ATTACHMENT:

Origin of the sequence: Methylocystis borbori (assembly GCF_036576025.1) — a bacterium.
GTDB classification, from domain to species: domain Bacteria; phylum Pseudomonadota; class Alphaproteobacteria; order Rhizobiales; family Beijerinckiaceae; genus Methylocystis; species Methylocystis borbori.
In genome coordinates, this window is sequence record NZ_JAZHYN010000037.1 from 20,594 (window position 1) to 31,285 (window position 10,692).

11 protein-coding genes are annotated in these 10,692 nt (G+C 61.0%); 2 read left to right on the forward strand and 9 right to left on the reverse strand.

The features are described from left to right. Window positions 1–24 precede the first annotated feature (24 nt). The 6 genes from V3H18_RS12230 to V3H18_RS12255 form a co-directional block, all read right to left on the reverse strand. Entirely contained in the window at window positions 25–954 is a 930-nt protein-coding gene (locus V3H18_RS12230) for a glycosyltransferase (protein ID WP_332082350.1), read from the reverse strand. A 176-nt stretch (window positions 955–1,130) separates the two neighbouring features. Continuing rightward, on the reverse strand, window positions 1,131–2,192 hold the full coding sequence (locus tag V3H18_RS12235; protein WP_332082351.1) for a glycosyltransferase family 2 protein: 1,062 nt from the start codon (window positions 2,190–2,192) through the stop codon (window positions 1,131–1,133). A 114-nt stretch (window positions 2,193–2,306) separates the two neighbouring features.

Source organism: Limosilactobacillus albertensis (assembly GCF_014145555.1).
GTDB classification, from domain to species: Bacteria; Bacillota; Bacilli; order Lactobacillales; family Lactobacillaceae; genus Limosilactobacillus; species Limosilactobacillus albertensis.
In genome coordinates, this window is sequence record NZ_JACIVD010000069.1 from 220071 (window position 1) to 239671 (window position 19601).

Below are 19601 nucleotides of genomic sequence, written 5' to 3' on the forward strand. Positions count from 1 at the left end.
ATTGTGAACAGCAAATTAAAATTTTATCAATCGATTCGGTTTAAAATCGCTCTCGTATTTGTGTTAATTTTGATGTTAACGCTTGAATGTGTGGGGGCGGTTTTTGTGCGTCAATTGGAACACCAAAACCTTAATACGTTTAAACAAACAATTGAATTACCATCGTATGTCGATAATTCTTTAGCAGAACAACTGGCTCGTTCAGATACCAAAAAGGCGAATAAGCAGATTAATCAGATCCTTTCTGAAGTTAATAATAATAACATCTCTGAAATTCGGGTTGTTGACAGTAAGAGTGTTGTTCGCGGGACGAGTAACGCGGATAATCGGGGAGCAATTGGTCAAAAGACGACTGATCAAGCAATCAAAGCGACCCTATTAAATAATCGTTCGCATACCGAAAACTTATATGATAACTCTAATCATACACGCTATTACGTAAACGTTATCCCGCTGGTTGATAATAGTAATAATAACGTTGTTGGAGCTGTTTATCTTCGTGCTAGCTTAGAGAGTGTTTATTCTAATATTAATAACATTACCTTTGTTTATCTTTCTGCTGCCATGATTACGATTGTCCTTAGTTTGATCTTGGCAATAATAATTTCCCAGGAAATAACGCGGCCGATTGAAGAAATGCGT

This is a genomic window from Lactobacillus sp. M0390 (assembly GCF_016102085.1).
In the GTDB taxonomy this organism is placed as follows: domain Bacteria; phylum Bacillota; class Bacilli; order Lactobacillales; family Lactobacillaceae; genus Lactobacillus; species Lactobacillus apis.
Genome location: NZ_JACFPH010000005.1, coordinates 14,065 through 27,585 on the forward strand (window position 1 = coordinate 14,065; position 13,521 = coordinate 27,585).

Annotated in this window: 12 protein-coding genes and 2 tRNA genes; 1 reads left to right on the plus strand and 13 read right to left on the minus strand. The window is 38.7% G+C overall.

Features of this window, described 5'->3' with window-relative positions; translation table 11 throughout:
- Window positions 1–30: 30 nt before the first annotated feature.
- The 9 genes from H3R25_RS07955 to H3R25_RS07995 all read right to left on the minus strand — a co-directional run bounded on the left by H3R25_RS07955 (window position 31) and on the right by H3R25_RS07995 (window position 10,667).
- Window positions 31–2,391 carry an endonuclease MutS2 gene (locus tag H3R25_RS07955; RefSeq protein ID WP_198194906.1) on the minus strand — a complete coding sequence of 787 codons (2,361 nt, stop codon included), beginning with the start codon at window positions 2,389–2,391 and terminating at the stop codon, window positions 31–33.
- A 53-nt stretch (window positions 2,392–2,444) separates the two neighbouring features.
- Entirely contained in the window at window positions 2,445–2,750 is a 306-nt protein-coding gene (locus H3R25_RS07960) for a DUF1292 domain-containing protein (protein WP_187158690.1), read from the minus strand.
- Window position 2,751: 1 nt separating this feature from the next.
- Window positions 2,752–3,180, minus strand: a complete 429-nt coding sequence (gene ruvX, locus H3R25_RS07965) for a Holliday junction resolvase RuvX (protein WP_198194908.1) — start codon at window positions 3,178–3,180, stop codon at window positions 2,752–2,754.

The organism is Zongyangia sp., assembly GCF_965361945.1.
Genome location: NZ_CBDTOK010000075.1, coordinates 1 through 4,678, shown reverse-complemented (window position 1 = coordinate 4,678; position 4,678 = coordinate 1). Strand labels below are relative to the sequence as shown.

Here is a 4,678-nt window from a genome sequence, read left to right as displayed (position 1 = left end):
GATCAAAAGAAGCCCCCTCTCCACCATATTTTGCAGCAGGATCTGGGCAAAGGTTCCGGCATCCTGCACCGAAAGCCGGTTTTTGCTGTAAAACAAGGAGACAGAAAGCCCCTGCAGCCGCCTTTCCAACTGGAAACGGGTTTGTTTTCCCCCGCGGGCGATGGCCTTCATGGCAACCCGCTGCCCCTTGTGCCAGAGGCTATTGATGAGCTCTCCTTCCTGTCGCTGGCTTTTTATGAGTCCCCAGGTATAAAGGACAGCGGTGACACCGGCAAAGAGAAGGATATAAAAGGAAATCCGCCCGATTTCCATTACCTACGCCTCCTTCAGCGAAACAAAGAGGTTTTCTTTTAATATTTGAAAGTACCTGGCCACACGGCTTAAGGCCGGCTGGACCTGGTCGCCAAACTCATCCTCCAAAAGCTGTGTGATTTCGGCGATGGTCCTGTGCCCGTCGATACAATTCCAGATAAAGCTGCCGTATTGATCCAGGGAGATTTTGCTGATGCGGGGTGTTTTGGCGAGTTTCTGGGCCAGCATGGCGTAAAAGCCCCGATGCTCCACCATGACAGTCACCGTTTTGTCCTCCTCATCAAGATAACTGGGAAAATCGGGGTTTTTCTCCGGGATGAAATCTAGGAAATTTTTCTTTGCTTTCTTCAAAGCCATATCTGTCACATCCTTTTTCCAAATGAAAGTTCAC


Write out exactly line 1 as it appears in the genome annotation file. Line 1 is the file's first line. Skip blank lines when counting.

Origin of the sequence: Methylocystis borbori (assembly GCF_036576025.1) — a bacterium.